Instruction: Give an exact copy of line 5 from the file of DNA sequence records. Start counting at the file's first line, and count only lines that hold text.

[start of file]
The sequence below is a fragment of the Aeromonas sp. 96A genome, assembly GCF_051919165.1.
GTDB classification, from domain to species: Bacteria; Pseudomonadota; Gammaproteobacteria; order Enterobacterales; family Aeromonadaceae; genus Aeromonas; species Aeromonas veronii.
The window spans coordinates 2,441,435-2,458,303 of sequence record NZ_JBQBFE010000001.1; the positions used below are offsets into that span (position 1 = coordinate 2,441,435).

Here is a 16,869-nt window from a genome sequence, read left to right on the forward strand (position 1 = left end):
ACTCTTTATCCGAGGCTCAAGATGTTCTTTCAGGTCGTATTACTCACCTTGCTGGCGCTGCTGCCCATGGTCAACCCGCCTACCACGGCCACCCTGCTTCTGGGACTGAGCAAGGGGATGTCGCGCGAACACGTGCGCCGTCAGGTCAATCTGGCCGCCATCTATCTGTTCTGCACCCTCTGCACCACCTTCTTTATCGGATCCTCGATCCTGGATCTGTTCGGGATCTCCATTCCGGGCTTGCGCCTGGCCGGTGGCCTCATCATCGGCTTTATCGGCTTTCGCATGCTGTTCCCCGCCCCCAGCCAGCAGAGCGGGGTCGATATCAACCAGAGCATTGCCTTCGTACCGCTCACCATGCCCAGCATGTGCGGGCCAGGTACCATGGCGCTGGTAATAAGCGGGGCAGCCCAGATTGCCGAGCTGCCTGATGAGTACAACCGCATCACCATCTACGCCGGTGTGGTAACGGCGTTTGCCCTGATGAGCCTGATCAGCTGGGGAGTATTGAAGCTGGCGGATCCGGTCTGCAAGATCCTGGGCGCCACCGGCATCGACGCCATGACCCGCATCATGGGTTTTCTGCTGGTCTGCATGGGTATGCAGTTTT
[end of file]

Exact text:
ACTCTTTATCCGAGGCTCAAGATGTTCTTTCAGGTCGTATTACTCACCTTGCTGGCGCTGCTGCCCATGGTCAACCCGCCTACCACGGCCACCCTGCTTCTGGGACTGAGCAAGGGGATGTCGCGCGAACACGTGCGCCGTCAGGTCAATCTGGCCGCCATCTATCTGTTCTGCACCCTCTGCACCACCTTCTTTATCGGATCCTCGATCCTGGATCTGTTCGGGATCTCCATTCCGGGCTTGCGCCTGGCCGGTGGCCTCATCATCGGCTTTATCGGCTTTCGCATGCTGTTCCCCGCCCCCAGCCAGCAGAGCGGGGTCGATATCAACCAGAGCATTGCCTTCGTACCGCTCACCATGCCCAGCATGTGCGGGCCAGGTACCATGGCGCTGGTAATAAGCGGGGCAGCCCAGATTGCCGAGCTGCCTGATGAGTACAACCGCATCACCATCTACGCCGGTGTGGTAACGGCGTTTGCCCTGATGAGCCTGATCAGCTGGGGAGTATTGAAGCTGGCGGATCCGGTCTGCAAGATCCTGGGCGCCACCGGCATCGACGCCATGACCCGCATCATGGGTTTTCTGCTGGTCTGCATGGGTATGCAGTTTT